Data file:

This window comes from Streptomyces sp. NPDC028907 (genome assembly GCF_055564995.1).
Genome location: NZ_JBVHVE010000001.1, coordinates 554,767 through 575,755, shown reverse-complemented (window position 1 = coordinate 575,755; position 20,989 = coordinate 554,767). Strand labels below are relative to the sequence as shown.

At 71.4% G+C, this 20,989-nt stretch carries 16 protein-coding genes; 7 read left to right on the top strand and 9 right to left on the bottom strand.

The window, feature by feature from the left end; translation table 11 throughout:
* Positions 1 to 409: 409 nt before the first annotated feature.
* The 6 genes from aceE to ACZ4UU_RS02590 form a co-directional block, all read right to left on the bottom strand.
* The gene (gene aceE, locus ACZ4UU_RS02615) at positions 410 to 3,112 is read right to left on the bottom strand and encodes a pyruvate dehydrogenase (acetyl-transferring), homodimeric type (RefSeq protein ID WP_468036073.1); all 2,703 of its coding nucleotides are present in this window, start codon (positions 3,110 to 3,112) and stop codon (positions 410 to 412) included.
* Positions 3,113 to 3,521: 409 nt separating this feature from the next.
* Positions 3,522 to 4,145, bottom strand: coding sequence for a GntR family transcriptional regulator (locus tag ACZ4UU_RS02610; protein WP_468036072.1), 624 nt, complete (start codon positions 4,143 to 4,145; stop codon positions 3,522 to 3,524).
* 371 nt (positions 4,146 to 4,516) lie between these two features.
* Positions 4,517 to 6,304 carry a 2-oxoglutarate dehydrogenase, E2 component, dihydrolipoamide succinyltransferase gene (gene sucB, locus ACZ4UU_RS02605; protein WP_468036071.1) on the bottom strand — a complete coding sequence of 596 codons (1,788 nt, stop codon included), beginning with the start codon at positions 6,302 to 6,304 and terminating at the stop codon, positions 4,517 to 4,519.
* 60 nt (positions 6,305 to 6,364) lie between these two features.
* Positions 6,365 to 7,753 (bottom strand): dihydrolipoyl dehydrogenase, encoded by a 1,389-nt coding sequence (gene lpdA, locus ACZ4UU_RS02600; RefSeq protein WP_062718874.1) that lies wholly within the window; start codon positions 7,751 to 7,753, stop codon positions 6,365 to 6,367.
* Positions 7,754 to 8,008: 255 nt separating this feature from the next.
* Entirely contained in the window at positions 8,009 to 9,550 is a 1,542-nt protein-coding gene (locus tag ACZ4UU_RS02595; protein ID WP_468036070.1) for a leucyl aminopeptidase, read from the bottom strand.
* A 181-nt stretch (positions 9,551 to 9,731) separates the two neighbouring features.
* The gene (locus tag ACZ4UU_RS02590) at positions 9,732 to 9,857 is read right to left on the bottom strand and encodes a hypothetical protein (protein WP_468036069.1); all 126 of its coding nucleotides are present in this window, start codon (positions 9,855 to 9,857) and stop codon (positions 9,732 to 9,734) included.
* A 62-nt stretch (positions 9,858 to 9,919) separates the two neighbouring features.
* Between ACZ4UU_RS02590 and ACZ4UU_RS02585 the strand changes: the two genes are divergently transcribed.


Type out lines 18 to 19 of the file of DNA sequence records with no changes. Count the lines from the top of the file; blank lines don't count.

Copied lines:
* A 62-nt stretch (positions 9,858 to 9,919) separates the two neighbouring features.
* Between ACZ4UU_RS02590 and ACZ4UU_RS02585 the strand changes: the two genes are divergently transcribed.